It's back to the eighteenth century again, for me (this is becoming a theme - nay, a fixation!): this time to China, with The Story of the Stone, by Cao Xueqin (1715-63). The Story of the Stone - also known as The Dream of the Red Chamber, among a number of alternative titles - is a five-volume "novel of manners" (as the cover blurb puts it). Set in the author's own time, it is a vivid and vastly entertaining narrative of the lives, loves, and (eventual) fall of the diverse members of the powerful Jia family - or "the meetings and partings, the joys and sorrows, the ups and downs of fortune", as Cao himself puts it in volume 1.
Later scholars would have it that the story is (at least) semi-autobiographical; what little we know of the Cao family suggests that they, too, enjoyed several generations of good fortune and prosperity before a tumultuous decline. Yet, as is so often the way with unknown authors of well-known literary works, it is difficult to tell how much of this is later mythologising, and/or extrapolation based upon the narrator's occasional intrusions into the text. What is certain is that it is an extremely detailed (and accurate) portrait of life (social, familial, emotional, spiritual) during a particular historical moment - and also, variously, a love story, a poetic showcase, and an exploration of Buddhist ideas of fortune and destiny.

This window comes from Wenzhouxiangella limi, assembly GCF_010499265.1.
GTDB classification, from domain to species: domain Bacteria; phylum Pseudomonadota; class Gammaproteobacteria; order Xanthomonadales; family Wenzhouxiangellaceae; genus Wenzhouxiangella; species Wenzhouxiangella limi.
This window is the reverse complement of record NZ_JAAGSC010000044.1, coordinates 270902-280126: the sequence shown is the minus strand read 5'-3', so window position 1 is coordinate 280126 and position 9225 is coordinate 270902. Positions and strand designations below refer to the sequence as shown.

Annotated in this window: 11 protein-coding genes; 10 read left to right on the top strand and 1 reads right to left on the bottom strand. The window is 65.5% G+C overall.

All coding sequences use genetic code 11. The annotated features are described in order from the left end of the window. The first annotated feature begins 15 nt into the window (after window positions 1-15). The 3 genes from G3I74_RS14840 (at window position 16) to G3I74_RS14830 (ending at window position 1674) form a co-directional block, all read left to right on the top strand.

I read the first volume, The Golden Days, about a year ago, and was (pleasantly) surprised to find it such a fun and absorbing read. The (self-inflicted) tyranny of my books-to-read shelves meant that I've only recently embarked upon volume 2, The Crab-Flower Club. After such a gap, it took me a little while to reacquaint myself with the characters (for there are many) - but soon I was drawn in again. After the supernatural and spiritual happenings of volume 1, this is a much more leisurely affair, focusing on the daily lives and interaction of the characters through the seasons.